Every now and then I come across a game that surprises me in ways that I never would expect from a video game. Most of the time I’m lucky enough to not have to review them as they’re very difficult to summarise into words. Some games are, after all, meant to be experienced without expectation and be a complete mystery. Year Walk is one of them and can easily be an incredible experience or a dull one, depending on what your interests are.
Year Walk in a nutshell
Without giving too much away, Year Walk is game that expands on an almost forgotten Swedish tradition called the Arsgang (year walk). The purpose of a Year Walk is to see your future or what you will achieve in the following year. According to folklore, which is included in the small but insightful encyclopaedia provided in the game, Year Walkers would starve themselves for a day and remain locked up in a dark room until the stroke of midnight on a special day like Christmas or New Year’s Eve. After midnight, the person would leave their house and walk to the nearest church, where they would, allegedly, meet the Church Grim (a goat-like man priest thing) who shows them their future. However, there’s a catch, the person would face great evils from the creatures of the night. In order to be successful, they would need to outwit the creatures and surpass their temptations.
It starts off as a seemingly sincere and beautiful game that takes place in a small idyllic Swedish hamlet. A man visits his sweetheart at the town windmill, where she tells him that his plans for the Year Walk is dangerous and that he shouldn’t do it. Regardless of what she says, he performs the ritual and begins his haunting tale.
A Game With An Eerie Atmosphere
I must mention right now that although the game has many creepy moments and is based on a fairly unsettling piece of folklore, the game itself is not a “scare your head off” horror. Rather, it succeeds in making you feel uncomfortable and unsettled all the time. What it also does well is that despite its unsettling aura, it feeds your curiosity, even though you know nothing good will come of it. Sort of like hearing an odd noise outside, and instead of calling the cops, you grab a frying pan or knife to see if someone has jumped into your yard.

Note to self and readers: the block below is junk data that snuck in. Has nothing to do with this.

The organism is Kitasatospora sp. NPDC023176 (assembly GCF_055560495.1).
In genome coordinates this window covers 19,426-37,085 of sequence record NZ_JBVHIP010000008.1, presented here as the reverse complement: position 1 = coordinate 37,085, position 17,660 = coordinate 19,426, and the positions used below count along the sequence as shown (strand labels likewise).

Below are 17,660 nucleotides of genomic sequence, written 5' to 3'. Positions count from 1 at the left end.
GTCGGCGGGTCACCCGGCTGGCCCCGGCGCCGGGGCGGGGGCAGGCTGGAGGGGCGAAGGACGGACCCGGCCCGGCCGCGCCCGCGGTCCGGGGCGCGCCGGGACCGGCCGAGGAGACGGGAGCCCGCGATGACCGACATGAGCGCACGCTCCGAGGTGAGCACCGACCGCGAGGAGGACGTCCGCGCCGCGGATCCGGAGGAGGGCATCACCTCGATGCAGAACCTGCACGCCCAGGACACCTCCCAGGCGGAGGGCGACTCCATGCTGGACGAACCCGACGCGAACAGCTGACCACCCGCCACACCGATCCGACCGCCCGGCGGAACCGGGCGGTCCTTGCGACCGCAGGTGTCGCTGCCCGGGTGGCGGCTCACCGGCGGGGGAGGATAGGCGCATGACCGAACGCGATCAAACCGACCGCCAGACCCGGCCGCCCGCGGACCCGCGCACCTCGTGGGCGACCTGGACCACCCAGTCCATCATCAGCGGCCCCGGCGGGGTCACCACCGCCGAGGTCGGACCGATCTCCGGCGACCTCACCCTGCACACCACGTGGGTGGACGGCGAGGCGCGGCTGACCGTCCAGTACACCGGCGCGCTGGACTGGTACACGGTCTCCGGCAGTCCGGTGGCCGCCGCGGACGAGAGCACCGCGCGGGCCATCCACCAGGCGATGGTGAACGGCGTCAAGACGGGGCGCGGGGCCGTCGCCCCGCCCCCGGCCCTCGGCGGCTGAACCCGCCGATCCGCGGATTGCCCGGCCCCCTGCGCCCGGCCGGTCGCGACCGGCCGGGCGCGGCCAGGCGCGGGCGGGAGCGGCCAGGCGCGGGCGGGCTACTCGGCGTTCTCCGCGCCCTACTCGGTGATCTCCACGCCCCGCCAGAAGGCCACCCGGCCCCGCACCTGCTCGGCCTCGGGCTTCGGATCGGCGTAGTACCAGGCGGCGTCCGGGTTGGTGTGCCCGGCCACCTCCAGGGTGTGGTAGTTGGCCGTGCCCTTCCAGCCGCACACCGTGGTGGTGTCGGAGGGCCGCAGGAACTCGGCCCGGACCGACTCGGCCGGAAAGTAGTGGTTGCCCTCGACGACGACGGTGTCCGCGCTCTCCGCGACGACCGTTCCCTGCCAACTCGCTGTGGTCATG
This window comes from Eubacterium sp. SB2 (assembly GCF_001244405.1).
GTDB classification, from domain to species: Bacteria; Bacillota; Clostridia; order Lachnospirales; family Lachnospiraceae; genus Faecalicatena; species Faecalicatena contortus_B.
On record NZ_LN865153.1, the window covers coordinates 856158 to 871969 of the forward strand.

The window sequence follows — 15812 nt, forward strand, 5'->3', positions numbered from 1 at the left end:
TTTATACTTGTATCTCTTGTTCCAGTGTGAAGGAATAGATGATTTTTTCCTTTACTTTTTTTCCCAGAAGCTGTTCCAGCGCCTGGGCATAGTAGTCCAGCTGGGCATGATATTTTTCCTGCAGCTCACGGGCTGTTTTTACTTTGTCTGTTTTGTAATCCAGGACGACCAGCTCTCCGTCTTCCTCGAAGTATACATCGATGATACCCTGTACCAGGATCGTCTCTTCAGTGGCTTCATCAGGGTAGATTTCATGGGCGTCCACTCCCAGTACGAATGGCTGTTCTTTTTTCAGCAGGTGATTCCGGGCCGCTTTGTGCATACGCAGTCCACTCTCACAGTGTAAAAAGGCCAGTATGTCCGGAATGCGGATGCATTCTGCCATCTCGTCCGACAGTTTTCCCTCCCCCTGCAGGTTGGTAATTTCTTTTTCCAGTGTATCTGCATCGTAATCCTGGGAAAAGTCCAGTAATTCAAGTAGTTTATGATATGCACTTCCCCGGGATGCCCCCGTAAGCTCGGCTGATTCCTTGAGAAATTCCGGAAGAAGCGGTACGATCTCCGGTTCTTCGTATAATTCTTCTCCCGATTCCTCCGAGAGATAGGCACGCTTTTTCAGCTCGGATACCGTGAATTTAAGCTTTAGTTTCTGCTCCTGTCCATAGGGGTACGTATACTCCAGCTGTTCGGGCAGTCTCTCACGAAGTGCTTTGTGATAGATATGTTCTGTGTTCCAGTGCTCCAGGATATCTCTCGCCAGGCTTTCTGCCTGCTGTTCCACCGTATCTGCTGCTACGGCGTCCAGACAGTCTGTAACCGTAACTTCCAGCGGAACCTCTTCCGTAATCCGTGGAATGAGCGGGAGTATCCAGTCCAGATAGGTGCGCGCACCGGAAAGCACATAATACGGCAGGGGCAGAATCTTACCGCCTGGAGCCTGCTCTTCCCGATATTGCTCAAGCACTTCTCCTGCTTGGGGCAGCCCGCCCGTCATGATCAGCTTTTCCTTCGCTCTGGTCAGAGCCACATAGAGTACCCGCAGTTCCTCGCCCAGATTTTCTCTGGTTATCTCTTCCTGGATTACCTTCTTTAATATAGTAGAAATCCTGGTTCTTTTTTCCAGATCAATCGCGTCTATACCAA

A Beautiful Pairing of Visuals and Sound
How the developers accomplished this is through their choice of visuals and sound. It’s almost the perfect blend and makes me wonder why I haven’t seen more of it. Visually it reminds me of an old projector film meets pop-up books. That old grainy film with cut-out characters that look like they were cut by Tim Burton or Neil Gaiman.
In terms of sound, it’s not filled with a lot of music, but relies heavily on ambient sounds that gives it its eerie and goosebump inducing vibe. It does start off with music though, and although cheerful, it has a menacing undertone. The best description I can give it is that it’s a mix of old ballerina jewellery box tunes and circus-fare music played through an old wind-up record player.
Together, the visuals and music pair beautifully with the storytelling, and then I found out why. The game was originally intended to be a movie as it started out as a film script. It was then redrafted to fit the new medium. History lesson over, this is why the game’s ability to captivate the player is so strong.
A Simple Puzzle Game
As a game, you know, with mechanics and stuff, it works really well. My only criticism is that it’s far too simple. You move left to right, like you would in a 2D game, but from the first person perspective. You can move up and down into new areas as well, often moving into background or foreground. The game area is relatively small, so navigating the town isn’t a problem. Fortunately the Wii U gamepad serves as a wonderful map, among other things.
The calling card of the game is that it’s meant to be a puzzle solving game. While some of the puzzles are interesting, most of them are very simple to figure out. The only one that really stumped me was the tune puzzle, where you had to select the right tune to continue. Being tone deaf, I found this puzzle particularly challenging, but the rest were easy. With regards to the puzzles, the gamepad also serves as a notepad, where you can quickly jot down a puzzle sequence to use later on.
Sometimes Short Really is Too Short
Another criticism that I have is that the game is very short and has almost zero replay value. But the funny thing about that is what happens after you’ve finished the game. I won’t spoil it for you, but I personally found what happens is very interesting and very interactive. But after that, there really isn’t a need to play the game again – no achievements, no collectibles and no secrets. Just the chance to walk again.
As someone who loves mythology and learning more about folklore, I found Year Walk absolutely fascinating. Its descriptions of Swedish creatures and the inclusion of their backstories made me want to learn more about them – which I have. Its haunting atmosphere and story really left a mark on my gaming soul. If you enjoy games that introduce other cultures and elaborate on folklore, like Never Alone (but not in terms of gameplay), then there’s a good chance you’ll enjoy this one. If you don’t find it interesting, then you’d probably think this is a video game version of a history lesson.